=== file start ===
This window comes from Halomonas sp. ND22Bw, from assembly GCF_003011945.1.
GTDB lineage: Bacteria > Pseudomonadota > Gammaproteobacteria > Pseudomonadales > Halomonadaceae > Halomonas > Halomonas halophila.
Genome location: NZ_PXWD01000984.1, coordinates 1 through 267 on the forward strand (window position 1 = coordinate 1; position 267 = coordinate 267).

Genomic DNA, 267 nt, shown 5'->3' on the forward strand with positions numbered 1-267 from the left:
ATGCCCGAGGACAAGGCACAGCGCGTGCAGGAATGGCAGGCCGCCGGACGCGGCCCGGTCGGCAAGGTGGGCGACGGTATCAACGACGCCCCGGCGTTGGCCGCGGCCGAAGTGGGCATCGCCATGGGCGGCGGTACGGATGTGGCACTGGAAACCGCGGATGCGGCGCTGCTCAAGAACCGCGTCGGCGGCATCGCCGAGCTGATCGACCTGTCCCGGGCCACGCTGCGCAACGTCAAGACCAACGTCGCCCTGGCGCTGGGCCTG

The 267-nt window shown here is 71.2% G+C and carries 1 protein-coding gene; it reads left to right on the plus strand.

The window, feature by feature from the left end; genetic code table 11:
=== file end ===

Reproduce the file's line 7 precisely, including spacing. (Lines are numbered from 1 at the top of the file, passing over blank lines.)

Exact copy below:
The window, feature by feature from the left end; genetic code table 11: